You have approximately one million different travel mugs at home. I know this because I have previously owned approximately one million travel mugs. You buy one, it works OK, but you think maybe you’d like one with a handle, or a new one without a handle, or one from a coffee shop you visited on a vacation, or one that has a spill-proof lid (for real this time, not like the last spill-proof lid that wasn’t). Then suddenly you have a cupboard full of them in your kitchen.
You also have several pairs of pants you haven’t worn in over a year, or maybe at all, maybe a jacket you bought but never really liked after you brought it home. A chair you never sit in, some kitchen appliance that you thought was magic for the first week you had it but never used it again, a bike you thought had a place in your life but you rarely ride, a pair of skis a little too fat for most days on the mountain, maybe three extra pairs of sunglasses.
It’s easy for most of us to buy new things, mostly what we see as minor purchases. New stuff is fun, it’s sexy, fresh, and shiny. It’s harder to talk ourselves into not “needing” something, especially in a society that makes it easier to buy a new something than repair the old one.
My friend Britt has declared 2012 The Year of Buying Nothing New. Britt works in apparel design and development at Outdoor Research and is a snowboarder, mountain biker and surfer, and is trying to take a year off from our consumerist society. When I heard she was doing it, I thought it was pretty ballsy and inspiring (and totally reminded me of The Story of Stuff) — so I asked her if she would tell me about it.
What inspired the Year of Buying Nothing New?
It was a few things. First, I have some student loan/car loan debt, so I decided to make paying off debt the higher priority than any new acquisitions. Bit of a punishment/reward system.
A while ago I came across a story of some people who kept everything they couldn’t recycle, compost or reuse. One girl only had a pair of windshield wipers to “throw away.” Pretty inspiring.
I’ve also moved four times in 17 months. So many times I was asking myself, do I really need to keep that? There can be a lot of intention/identity in the stuff we purchase; I’ve been learning to let a lot of that go (both the physical goods and all the associations that go along with them). I just moved into a smaller place that reminds me of the vacations we took on the family sailboat as a kid. Tiny and tight, with only enough space for the necessities and the things I truly love.
So what are the rules? You obviously have to buy food, some gas, maybe a new radiator if your car’s goes out, right?
Necessities and replacement only, so I do have a few “new” things to replace the ones that were truly done. The “Purchased” list is food, toiletries, one wool t-shirt, a travel coffee cup for one I lost, a new windshield for the car, and a helmet for snowboarding because I can’t replace my brain. I’ve got a soft option on art, music and plane tickets/travel but haven’t indulged yet.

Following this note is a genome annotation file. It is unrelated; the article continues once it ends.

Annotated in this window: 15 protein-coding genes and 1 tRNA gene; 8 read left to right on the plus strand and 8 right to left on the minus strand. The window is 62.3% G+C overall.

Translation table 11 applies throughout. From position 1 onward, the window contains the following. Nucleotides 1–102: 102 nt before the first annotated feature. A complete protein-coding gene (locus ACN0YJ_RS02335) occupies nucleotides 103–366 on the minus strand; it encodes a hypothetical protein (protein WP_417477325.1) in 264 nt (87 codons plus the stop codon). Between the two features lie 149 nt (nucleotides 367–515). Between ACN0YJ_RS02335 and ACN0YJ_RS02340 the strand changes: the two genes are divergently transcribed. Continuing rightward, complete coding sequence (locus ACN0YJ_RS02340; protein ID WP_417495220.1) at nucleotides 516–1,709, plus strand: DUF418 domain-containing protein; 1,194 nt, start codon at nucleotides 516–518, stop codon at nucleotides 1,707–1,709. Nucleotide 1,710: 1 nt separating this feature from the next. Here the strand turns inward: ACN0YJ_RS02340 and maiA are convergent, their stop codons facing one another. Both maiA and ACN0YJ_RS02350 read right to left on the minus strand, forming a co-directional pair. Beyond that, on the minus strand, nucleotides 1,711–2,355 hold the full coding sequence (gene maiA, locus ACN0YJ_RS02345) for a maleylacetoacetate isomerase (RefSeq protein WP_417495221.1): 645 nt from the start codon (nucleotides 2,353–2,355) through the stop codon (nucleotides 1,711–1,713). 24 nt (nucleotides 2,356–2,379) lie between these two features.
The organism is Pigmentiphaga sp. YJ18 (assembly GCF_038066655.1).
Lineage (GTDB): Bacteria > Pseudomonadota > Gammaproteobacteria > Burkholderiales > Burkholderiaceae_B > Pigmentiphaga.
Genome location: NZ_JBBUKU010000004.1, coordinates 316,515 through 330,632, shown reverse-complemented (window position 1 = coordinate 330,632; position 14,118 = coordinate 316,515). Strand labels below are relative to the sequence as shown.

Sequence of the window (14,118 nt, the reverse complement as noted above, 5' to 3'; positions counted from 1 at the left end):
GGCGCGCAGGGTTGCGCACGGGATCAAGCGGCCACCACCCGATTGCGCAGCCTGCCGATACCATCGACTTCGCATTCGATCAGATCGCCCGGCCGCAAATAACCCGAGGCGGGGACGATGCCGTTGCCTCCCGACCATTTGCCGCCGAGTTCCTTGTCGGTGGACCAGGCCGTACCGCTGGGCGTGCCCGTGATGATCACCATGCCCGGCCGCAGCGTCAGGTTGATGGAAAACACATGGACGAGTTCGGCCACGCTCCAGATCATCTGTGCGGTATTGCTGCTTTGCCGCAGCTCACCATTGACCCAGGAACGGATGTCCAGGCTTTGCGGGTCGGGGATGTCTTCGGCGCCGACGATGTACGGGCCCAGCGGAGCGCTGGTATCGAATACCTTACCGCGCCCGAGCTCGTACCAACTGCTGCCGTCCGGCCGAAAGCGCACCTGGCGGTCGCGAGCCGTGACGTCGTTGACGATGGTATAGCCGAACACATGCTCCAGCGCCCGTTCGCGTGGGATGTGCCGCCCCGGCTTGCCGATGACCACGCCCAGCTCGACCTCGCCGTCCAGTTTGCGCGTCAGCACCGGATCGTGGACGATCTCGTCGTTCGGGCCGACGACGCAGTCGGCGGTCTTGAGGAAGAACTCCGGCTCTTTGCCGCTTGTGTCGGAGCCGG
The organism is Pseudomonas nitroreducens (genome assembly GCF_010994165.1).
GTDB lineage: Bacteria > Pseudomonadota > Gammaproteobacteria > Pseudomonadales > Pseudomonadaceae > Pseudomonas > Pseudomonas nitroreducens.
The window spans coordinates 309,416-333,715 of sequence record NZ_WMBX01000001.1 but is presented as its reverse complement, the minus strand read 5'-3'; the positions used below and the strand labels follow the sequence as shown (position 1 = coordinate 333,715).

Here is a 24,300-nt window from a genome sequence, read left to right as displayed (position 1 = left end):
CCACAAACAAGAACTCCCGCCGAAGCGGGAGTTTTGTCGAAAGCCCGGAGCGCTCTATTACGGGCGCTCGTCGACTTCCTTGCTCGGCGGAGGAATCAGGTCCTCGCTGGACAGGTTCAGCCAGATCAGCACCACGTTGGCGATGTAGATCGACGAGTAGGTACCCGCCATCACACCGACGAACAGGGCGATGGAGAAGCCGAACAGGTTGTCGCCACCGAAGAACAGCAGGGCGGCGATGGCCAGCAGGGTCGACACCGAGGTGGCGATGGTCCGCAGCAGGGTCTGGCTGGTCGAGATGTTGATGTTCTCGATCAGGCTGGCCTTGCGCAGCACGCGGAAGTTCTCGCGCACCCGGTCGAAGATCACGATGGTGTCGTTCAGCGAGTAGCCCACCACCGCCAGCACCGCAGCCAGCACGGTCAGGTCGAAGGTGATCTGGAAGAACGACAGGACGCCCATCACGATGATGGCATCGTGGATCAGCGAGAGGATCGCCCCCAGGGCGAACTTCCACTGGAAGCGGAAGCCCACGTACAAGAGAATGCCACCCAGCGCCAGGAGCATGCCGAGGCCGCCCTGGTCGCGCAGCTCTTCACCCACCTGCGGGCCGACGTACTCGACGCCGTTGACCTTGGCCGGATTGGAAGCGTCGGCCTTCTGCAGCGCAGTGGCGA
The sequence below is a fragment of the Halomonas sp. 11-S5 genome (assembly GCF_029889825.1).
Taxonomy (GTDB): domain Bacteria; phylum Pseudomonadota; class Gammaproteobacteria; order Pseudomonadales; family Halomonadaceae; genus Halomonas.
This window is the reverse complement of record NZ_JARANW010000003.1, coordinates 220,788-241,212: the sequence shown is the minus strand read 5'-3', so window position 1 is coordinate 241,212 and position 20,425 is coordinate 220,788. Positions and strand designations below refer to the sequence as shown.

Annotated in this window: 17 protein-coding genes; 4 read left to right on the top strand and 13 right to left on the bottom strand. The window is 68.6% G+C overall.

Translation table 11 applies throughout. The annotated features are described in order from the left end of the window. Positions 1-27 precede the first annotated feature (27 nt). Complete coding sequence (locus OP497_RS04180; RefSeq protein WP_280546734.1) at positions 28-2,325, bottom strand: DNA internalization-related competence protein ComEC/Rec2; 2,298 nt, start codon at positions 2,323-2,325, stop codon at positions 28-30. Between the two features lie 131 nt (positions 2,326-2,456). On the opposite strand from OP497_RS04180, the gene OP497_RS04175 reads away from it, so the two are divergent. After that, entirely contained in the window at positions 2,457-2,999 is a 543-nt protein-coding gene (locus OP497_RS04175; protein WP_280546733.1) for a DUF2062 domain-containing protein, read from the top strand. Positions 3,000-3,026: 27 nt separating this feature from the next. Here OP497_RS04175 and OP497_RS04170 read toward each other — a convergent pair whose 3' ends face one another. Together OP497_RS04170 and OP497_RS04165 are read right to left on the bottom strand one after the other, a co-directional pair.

Luckily, I’ve got everything I “need.” Even though a lot of it is old, it’s still totally functional. I can do the sports I love … though my wetsuit is currently held together with dental floss and glue.
What are you learning, after almost six months of it? How has it changed your life?
I’m really aware of the sheer quantity of goods in the world. I work in manufacturing, so I think about the life cycle of goods . . . quality, quantity, desirability, durability, disposability. Yes, my livelihood depends on making more stuff (and as I love design, it’s really fun) but I’ll go for quality rather than “this will do” ever again. Itâ€™s raised my standards in all areas.
Rather than get dressed from current (new) favorites I try to pull something from the back most days. I knew I was onto something when it felt better to give gear away than get more.
Shopping and new goods can often be distractions, band-aids that cover other issues. It’s refocused my attentions. Rather than think about what I lack: what can I learn? How can I challenge myself?
Also, for a certain kind of person I think minimalism is luxury. Travel and live light.
What’s the hardest thing to not buy?
I do have iPhone lust. I am truly hoping that my old Razr dies soon. All you people that wonder “how did I get by without this thing?” — let me tell you: it’s pretty annoying. More planning, less distraction and a few times getting lost.
Does it come up a lot in conversation? How do you explain it to people? What do they say?
Not really. I’ve chosen to let it be an internal principle, not an external reason/excuse. There are only a handful of friends who know. Some don’t understand denying gratification, and some get it.
I don’t want to come off judgmental. This is an experiment. I feel deeply lucky and believe I have more than I need — this a yearlong pause to reflect on that. Bottom line is that life is about the friends and memories we make.
It’s funny, but I’d been beginning to slip recently. I’ve wanted a new commuter bike but this has just strengthened my resolve to not cave in. I’ll keep riding the 16-year-old GT Pantera till December.